The results of the present study indicate that the three examined regions of Amfiklia, Gravia and Mariolata have important advantages that can support sustainable development. These regions are mainly rural regions where the dominant production is tobacco, cotton, cereals and livestock-farming. All three regions are characterized by mild climate, common history and cultural heritage, important archaeological sites and natural beauty, tourism and small to medium-sized enterprises that are related to tourism.
However, today the primary sector based for many years on community subsidies for crop cultivation, e.g. tobacco, is in decline and it can not offer a satisfactory family income. Tourism, which is a new rising economic activity in the examined regions, could become a supplement for family income. The examined regions double their population during winter vacations and weekends because of tourists, therefore, investment for expanding tourist activities all year around could increase local income even more by founding new stores and enterprises, which will cause the expansion of public and private services like banks, health centres, coffee shops, restaurants, infrastructure and transportation. Tourist development is very important for socio-economic improvement not only for a region, but also for an entire country. However, the respondents' concern about their own 'attitudes' and about 'immigrants' might constitute social barriers to the kind of development that it is proposed above. For that reason it is important educational programs to be introduced that they will target these two issues to improve prospects for tourism development. Nevertheless, this progress demands highly educated people. Therefore, improvement of education, investments and infrastructure without downgrading the natural environment will attract more visitors. In addition, young persons who often abandon their place of origin to live in the cities due to lack of employment opportunities and in search of social-cultural interests could have more possibilities for jobs because of the increase in tourism.
Furthermore, all three regions, besides recent infrastructures developments, still have deficiencies in basic infrastructures-water supply, sewage network, health, education facilities-that impede any developments and degrade the quality of life of residents and visitors.
Therefore, it is very important for the examined regions to introduce suitable policy formulation and program implementation in order to overcome their problems and to have sustainable development. These policies must suggest specific constraints for tourism increase in order to avoid environmental deterioration, to promote vocational programs in order to increase employment, to encourage environmentally friendly activities and most important to create the necessary infrastructure in the area.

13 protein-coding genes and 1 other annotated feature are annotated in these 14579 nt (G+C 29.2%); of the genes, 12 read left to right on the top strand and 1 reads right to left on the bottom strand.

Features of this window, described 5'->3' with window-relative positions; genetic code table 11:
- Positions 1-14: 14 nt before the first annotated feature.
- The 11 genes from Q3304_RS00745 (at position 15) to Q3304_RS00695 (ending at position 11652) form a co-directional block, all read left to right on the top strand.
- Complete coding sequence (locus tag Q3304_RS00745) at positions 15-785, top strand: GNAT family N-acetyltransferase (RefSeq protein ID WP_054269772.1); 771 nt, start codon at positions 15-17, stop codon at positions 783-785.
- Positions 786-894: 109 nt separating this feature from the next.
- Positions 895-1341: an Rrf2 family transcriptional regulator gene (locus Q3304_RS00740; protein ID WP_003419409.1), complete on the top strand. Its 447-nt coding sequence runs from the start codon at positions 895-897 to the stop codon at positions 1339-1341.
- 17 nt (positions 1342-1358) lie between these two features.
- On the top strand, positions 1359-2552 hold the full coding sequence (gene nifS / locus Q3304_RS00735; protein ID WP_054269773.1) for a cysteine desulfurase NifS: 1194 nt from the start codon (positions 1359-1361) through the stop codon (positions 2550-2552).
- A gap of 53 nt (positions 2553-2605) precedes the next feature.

The researchers are grateful to Dr. Dean MacCannell, Professor Emeritus in Environmental Design and Landscape Architecture University of California, Davis, USA, for valuable discussions.
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(1) Helen Theodoropoulou and (2) Panagiotis Kaldis
(1) Department of Home Economics and Ecology, Harokopio University, 70 E. Venizelos, 17671 Athens, Greece
(2) Department of Oenology and Beverages Technology, Technological Educational Institute of Athens, Ag. Spyridona, Egaleo, 12210, Athens, Greece
Corresponding author: Helen Theodoropoulou, Department of Home Economics and Ecology, Harokopio University, 70 E. Venizelos, 17671 Athens, Greece Tel: +30-2109549205 Fax: +30-2109577050
Table 1: Age of the respondents (n = 120) Age percentage (%) 10-19 005.7 20-29 018.1 30-39 024.8 40-49 020.0 50-59 014.3 >65 017.1 Total 100.0 Table 2: Educational level of the respondents (n = 120) Educational level percentage (%) Primary school 020.0 High school 018.1 Lyceum 061.9 Total 100.0 Table 3: Occupation of the respondents (n = 120) Occupation percentage (%) Farmer 021.9 Public employee 031.4 Private employee 019.0 Self employed 009.5 Unemployed 018.1 Total 100.0 Table 4: Income of the respondents (n = 120) Income percentage (%) 0-500 008.6 501-1000 015.2 1001-1500 041.0 1500-2000 035.2 Total 100.0
Table 5: Opinion of locals on reasons that tourists are attracted to visit the examined regions (n = 120) Reasons percentage (%) Ski centre 045.7 Relaxation 004.8 Local restaurants 001.9 Resort 001.0 Landscape 017.1 Countryside 012.4 No reason 017.1 Total 100.0 Table 6: Opinion of locals on advantages of the examined regions (n = 120) Advantages percentage (%) Geographical position 003.8 Environment 027.6 Local customs 004.8 Hospitality 010.5 Mountainous landscape 005.7 Low population density 007.6 Tranquillity 005.7 Local restaurants 001.9 Green landscape 032.4 Total 100.0 Table 7: Opinion of locals on disadvantages of the examined regions (n = 120) Disadvantages percentage (%) Bad roads 005.7 Local's attitude 026.7 Bad sewerage 003.8 Immigrants 049.5 Infrastructure 005.7 Far distance from urban centres 008.6 Total 100.0 Table 8: Opinion of locals on most important infrastructures in the region (n = 120) Infrastructures percentage (%) Irrigation 015.2 Canals 015.2 Restoration of historical buildings 016.2 Road construction and maintenance 014.3 New buildings 021.0 Cultural centres 018.1 Total 100.0